Tuesday, January 02, 2007

"Junk Bond Schadenfreude"

as nelson would say / wie nelson es sagen würde "HA HA!"

what a shock to junkbondinvestors. there is really risk involved..........:-)

was für ne überraschung. es scheint so als wenn doch noch risiko im junkbereich vorhanden ist.....:-)

Junk Bond Boom Lures Crowd to Bulgarian Steel, Kiev Chickens
Jan. 3 (Bloomberg) -- A dozen Merrill Lynch & Co. clients endured a flight to Serbia and a five-hour taxi ride last month on their way to visit a Soviet-era steel mill whose bonds were plunging.

Kremikovtzi AD's notes had just tumbled 30 percent after the Bulgarian steelmaker said it would post a $7 million loss for the year. Investors were alarmed because the company estimated a $34 million profit in April, when Merrill arranged the sale of 325 million euros ($427 million) of 12 percent bonds.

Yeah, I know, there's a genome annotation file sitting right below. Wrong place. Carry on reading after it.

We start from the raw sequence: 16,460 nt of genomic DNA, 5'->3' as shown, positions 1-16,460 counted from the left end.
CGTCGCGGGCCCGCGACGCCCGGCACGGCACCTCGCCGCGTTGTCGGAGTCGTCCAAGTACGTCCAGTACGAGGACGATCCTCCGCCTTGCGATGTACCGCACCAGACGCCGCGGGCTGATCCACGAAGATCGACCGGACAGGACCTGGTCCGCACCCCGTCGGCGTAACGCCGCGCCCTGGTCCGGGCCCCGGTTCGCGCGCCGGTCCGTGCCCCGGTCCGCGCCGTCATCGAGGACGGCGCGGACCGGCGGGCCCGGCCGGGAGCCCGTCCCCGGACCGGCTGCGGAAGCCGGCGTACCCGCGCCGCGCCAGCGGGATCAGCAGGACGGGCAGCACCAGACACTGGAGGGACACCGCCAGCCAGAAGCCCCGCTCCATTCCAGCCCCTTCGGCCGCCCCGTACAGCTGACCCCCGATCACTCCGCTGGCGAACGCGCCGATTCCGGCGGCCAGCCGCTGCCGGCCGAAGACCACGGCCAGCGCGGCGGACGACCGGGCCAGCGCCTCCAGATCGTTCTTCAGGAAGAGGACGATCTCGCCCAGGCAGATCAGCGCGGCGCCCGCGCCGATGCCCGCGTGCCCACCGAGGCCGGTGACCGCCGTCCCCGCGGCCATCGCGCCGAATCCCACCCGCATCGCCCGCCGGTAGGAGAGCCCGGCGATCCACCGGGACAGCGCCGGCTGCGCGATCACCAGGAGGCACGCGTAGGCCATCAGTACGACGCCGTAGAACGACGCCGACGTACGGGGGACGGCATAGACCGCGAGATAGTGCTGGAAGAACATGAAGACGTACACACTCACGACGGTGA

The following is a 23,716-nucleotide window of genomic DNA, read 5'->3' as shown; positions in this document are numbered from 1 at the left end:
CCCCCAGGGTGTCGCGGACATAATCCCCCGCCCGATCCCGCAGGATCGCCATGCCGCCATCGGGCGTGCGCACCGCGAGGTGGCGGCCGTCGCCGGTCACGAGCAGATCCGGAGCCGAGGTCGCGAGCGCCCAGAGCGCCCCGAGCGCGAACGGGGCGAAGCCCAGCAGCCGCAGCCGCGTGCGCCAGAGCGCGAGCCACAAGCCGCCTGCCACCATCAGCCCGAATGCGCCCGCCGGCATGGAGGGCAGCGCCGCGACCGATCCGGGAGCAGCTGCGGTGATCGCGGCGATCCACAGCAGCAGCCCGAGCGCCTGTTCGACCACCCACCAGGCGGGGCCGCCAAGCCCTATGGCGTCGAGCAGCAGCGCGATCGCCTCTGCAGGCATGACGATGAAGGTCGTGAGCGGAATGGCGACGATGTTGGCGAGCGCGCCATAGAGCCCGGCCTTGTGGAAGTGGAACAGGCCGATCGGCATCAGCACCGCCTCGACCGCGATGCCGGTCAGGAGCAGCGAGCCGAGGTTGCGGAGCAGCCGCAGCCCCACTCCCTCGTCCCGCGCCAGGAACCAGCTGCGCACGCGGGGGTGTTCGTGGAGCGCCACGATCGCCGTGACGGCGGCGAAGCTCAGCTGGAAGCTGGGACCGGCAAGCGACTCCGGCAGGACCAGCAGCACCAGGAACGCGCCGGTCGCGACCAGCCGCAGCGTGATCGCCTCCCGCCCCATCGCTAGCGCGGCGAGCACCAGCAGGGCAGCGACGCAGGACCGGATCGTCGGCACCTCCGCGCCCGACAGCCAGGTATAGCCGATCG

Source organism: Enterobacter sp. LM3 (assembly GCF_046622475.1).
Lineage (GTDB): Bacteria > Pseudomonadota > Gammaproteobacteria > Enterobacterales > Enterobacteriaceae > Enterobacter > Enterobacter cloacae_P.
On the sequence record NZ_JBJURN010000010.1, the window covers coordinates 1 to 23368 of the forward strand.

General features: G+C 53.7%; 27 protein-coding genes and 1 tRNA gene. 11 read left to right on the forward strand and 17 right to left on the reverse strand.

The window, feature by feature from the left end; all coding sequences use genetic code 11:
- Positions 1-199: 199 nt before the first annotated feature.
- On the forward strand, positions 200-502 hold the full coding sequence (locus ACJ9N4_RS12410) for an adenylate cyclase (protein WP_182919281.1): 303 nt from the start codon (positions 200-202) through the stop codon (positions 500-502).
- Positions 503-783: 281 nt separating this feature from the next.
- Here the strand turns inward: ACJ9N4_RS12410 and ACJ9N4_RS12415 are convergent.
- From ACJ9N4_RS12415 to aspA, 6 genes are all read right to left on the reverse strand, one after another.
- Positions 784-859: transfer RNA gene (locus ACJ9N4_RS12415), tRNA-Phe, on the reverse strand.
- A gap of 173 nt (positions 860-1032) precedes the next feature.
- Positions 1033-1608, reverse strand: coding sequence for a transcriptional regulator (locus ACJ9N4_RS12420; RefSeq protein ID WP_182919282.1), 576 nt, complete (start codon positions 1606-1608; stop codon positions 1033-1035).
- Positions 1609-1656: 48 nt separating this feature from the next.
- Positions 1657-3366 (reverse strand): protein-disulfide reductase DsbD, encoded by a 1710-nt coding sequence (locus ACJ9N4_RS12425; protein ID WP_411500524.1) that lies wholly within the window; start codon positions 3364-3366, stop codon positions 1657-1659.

Investors bought Kremikovtzi's securities because those yields are hard to find outside emerging markets. Bondholders who used to get 24 percent on Xerox Corp. in Stamford, Connecticut, or Remy Cointreau SA in Paris now finance a Kiev chicken farm and a Moscow ball-bearing factory for half the rate of interest.

``People are having to go further and further down the ratings scale to get yield,'' ...... ``It was risky, but people thought they were getting paid for the risk.''

European bonds rated below investment grade yield 2.3 percentage points more than government debt, down from 16.5 percentage points in 2001, ....
Bond Sales Soar
Nowhere have yields fallen more than for securities with the lowest credit ratings
. Bonds ranked Caa by Moody's and CCC by S&P, the category above default, pay 4.6 percentage points more than government securities, down from 42 percentage points five years ago, Merrill data show.

Kremikovtzi is among 10 companies that sold a record 5.5 billion euros of bonds with the lowest ratings in 2006, ..... The steel mill is rated Caa1 by Moody's and CCC+ at S&P.

Investors are clamoring for junk bonds because the yield premiums on investment-grade corporate debt have narrowed to 0.51 percentage point on average from 0.84 percentage point in 2001, according to Merrill data.